WASHINGTON — Wholesale prices in December posted their biggest rise in nearly a year, lifted by more expensive energy and food costs. But most other prices were largely well behaved, suggesting inflation isn't spreading through the economy.
The Producer Price Index, which measures price changes before they reach consumers, rose 1.1 percent in December, up from a 0.8 percent rise in November.
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It was the largest increase since January 2010.
But outside the volatile energy and food categories, all other prices rose just 0.2 percent, down from a 0.3 percent rise. The lower reading on "core" prices indicates inflation isn't breaking out.
A separate report Thursday showed the U.S. trade deficit edged down to the lowest point in 10 months as exports, helped by a weaker dollar and rising foreign demand, climbed to the highest level in more than two years.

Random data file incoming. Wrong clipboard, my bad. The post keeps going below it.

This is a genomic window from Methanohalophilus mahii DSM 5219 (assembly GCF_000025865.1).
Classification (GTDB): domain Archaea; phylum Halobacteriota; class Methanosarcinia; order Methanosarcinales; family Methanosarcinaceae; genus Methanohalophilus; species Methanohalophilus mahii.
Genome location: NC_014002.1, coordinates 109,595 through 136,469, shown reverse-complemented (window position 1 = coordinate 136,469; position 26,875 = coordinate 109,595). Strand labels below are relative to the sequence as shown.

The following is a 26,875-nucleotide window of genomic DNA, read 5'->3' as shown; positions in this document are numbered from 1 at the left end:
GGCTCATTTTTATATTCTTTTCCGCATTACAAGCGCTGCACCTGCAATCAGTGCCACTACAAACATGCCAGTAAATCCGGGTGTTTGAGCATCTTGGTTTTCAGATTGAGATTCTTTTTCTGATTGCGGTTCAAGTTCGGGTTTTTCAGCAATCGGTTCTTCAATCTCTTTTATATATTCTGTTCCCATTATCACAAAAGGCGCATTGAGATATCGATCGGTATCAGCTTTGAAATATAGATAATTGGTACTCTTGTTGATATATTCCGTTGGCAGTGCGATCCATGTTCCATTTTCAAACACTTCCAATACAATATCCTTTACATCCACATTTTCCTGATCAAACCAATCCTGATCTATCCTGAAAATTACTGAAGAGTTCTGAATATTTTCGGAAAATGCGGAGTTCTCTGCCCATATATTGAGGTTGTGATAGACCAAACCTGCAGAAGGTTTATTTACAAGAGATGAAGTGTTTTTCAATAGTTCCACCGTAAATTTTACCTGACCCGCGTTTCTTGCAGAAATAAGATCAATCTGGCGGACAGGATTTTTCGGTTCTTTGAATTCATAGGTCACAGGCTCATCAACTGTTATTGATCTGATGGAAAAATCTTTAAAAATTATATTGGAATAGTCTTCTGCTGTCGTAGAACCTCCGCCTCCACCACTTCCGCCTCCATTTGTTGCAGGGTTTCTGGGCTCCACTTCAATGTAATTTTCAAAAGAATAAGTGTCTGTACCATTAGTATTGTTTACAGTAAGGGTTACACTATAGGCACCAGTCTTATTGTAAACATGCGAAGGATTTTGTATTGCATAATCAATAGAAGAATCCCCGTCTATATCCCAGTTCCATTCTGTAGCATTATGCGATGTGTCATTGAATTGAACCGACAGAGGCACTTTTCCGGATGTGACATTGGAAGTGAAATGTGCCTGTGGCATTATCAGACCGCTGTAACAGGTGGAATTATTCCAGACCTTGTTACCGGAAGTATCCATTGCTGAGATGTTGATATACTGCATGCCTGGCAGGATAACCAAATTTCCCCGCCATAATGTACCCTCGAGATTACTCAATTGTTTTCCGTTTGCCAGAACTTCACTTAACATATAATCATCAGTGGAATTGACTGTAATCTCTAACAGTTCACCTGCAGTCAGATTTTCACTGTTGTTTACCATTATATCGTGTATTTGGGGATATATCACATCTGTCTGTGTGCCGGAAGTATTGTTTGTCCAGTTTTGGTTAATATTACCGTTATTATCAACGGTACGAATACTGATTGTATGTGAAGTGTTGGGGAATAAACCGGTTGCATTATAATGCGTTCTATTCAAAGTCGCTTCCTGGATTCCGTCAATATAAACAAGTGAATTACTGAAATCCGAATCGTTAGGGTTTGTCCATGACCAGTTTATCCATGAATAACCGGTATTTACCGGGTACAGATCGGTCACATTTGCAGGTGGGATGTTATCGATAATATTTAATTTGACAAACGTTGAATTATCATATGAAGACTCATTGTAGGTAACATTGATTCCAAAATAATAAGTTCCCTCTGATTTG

The Commerce Department says that the trade deficit narrowed to $38.3 billion in November, down 0.3 percent from October's revised $38.4 billion deficit.
Through the first 11 months of 2010, the deficit is running at an annual rate of $500.4 billion, 33.5 percent higher than in 2009 — a year when the deep recession cut into Americans' appetite for imports
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